Dr Thomas Gardner
BiographyComposition and group interaction, interfaces and programs for digital performance, interfaces between sound signals and text, historically informed performance practice, evolutionary musicology.
Thomas Gardner's recent research includes the 'Ouija Board' - a new form of group musical instrument. Based on the real-time video analysis of the shadows of a group of people, it reframes many of the conventions of traditional tactile instrumental control. It allows the relationship between sound material from loudspeakers and the embodied act of performance to be investigated more deeply. This occurs both in a formal research process and during performance, where the Ouija board acts as a bridge between acousmatic and traditional instrumental / vocal techniques.Its research background lies in evolutionary musicology: The evolutionary perspective gives cultural, interpersonal and biological factors an equal footing, and provides a useful standpoint from which to understand the effects of technologically mediated sound production.
The tactile quality of traditional acoustic instruments is in contrast to this remote, shadowy form of engagement. It is a negative instrument, between two worlds, casting a human shadow on the acousmatic curtain.
Thomas's compositional research has also resulted in new pieces, including 'Lipsync' for cello and live electronics. The text of the Heine poem 'Der Tod, das ist die kühle Nacht', is enunciated by the cellist while they play. The divided body of the performer - one part speaking the other part playing - is taken as a starting image. Various levels of synchronisation are explored, between action and speech, poetic idea and sonic image, acousmatic sound and live processing.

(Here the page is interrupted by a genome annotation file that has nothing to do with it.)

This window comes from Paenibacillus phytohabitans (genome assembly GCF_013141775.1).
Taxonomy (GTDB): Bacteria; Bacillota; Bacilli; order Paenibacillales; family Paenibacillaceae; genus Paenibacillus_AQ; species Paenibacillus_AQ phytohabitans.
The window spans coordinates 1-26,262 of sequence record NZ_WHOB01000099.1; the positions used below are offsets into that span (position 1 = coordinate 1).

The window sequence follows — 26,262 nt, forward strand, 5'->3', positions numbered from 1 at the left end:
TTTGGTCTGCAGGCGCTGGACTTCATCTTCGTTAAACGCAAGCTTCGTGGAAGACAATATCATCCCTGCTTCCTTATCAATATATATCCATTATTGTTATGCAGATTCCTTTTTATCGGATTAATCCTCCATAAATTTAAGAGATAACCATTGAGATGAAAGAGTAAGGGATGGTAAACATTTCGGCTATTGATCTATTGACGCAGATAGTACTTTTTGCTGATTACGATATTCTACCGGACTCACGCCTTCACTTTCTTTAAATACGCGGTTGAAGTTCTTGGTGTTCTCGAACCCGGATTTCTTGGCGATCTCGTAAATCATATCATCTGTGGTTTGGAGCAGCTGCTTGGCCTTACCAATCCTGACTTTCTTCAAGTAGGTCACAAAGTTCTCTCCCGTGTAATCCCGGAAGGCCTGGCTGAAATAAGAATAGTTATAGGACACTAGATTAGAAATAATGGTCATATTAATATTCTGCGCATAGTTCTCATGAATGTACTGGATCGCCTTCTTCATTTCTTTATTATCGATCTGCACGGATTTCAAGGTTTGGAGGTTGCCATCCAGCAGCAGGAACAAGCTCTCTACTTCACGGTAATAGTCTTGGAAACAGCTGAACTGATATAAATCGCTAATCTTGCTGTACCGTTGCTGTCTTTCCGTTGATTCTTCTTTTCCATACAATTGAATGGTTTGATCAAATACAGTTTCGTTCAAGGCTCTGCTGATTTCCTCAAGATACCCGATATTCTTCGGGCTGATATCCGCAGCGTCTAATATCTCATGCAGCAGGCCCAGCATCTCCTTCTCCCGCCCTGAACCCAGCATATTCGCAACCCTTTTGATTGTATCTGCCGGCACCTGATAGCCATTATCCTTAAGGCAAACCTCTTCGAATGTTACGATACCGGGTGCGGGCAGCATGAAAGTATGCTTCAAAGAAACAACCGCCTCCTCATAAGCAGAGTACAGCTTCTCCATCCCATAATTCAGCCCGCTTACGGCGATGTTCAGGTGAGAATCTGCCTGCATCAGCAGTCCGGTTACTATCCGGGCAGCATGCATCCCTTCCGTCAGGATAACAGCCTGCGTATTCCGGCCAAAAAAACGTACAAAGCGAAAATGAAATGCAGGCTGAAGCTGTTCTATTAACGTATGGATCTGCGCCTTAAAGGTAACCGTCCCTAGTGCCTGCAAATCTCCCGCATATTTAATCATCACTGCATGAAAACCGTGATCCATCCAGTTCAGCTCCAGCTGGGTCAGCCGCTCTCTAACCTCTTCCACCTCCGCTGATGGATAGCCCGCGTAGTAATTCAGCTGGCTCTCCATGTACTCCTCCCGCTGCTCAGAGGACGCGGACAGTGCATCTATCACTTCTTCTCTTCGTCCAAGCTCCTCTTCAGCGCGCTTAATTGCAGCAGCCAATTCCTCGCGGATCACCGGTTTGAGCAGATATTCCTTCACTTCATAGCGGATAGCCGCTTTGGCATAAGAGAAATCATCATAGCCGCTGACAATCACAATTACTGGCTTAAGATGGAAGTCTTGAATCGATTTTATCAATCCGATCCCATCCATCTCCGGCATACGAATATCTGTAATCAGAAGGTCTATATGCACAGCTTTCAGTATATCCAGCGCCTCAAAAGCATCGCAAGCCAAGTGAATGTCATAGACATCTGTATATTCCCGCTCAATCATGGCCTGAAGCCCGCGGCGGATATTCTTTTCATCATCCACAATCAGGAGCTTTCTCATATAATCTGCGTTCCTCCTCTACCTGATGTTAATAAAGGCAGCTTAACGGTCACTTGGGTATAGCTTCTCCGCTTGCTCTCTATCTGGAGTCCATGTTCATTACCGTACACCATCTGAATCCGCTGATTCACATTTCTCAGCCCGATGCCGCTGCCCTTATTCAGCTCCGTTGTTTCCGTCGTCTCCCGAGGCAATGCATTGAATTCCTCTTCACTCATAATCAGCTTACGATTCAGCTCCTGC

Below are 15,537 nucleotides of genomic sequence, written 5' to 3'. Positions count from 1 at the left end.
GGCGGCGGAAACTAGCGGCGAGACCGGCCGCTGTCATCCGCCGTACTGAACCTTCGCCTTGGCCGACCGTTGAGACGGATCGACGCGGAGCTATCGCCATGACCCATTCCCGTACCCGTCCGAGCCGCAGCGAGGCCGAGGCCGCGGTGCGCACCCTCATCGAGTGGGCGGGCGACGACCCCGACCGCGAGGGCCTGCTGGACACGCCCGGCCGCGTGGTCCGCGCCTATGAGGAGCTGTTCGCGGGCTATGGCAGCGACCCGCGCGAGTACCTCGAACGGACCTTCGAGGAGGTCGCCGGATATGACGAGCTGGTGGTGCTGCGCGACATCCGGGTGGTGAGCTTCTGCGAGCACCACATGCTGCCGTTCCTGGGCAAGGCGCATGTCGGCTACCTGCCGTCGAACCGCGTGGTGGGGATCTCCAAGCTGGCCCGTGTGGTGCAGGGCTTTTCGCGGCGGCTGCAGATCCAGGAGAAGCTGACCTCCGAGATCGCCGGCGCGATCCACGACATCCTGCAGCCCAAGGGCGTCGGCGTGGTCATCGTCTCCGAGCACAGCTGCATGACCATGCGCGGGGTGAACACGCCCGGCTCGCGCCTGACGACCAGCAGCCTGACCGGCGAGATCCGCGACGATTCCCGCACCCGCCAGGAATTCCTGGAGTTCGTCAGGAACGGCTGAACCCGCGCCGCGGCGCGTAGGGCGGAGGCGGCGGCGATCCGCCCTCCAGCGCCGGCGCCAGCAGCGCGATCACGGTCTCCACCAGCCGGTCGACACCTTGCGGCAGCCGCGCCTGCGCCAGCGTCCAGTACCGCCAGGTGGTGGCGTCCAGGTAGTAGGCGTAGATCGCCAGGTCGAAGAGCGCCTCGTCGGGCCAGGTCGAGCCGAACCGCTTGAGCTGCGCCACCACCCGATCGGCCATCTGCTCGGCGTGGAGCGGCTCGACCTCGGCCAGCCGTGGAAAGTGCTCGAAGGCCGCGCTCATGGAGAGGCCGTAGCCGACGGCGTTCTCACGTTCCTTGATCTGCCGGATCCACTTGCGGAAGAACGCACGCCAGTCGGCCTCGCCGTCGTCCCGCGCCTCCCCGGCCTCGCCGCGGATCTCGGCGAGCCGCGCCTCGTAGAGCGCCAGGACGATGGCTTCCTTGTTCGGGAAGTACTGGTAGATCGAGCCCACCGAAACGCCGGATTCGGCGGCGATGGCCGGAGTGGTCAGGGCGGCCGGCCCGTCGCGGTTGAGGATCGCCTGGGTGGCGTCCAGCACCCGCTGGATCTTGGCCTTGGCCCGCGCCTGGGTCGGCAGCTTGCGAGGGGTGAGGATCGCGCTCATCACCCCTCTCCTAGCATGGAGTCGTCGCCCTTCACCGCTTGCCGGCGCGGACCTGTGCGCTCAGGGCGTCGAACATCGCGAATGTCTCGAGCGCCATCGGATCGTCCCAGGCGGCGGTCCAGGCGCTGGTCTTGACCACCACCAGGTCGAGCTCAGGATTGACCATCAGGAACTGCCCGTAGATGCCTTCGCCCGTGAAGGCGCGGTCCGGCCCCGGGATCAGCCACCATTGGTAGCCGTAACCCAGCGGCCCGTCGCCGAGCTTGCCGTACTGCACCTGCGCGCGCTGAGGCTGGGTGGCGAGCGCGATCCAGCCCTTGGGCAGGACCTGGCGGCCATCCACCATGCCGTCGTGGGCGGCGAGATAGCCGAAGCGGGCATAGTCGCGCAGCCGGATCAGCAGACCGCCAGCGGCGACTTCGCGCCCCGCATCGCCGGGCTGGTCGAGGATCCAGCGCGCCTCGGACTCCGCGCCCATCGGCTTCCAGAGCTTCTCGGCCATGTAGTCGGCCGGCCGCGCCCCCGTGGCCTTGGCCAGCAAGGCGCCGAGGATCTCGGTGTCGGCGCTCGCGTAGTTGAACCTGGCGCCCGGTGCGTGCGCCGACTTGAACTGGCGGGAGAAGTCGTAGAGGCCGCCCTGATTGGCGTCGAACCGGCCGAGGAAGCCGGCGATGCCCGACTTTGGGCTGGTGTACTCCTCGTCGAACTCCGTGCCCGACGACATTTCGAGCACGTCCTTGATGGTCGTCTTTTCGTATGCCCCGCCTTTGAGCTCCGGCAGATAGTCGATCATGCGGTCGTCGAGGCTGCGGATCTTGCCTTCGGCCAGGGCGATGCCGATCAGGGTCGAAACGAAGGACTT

These separate elements are fused by the guiding romantic conceit that death is a heightened and transcendent state. The composition, performance and computer programming for this piece involves many novel features.
◾From a compositional point of view it is the reinterpretation of Romantic musical techniques (both structural and instrumental) in the light of contemporary acousmatic and spatial compositional practice.
◾From a performance point of view, it is the seamless integration of cellistic technique with speech and lip control. (Plosives act to control some of the electroacoustic processes, and the projection of cellistic material.)
◾From a technological point of view it is the development of new programming concepts (balancing between a message based name space and a signal processing network) for centering the timing of the 6 channel sound processing around the performer.
- Gardner T, Voegelin S. Editorial: Historical continuum, mimetic fissures (2015)
- Voegelin S, Gardner T. Colloquium: Sound Art - Music (2016)
- Gardner T. Sound art, music and the rehabilitation of schizophonia (2014)
Conference, Symposium or Workshop item
Current research students
- Sunil Chandy, Extending listening strategies for the public reading of Christian Scripture. (Lead supervisor)
- Julie Groves, Physical Composition: Investigating the notion of the physical as a compositional tool by defining the term and its use through creative practice. (Lead supervisor)
- Guido Tattoni, The language of sound: real-time translation of dance into music (Lead supervisor)
Past research students
- Kevin Logan, How to (Re)Do Things with Sounds: Mediating the Sonic-Deed. (Lead supervisor)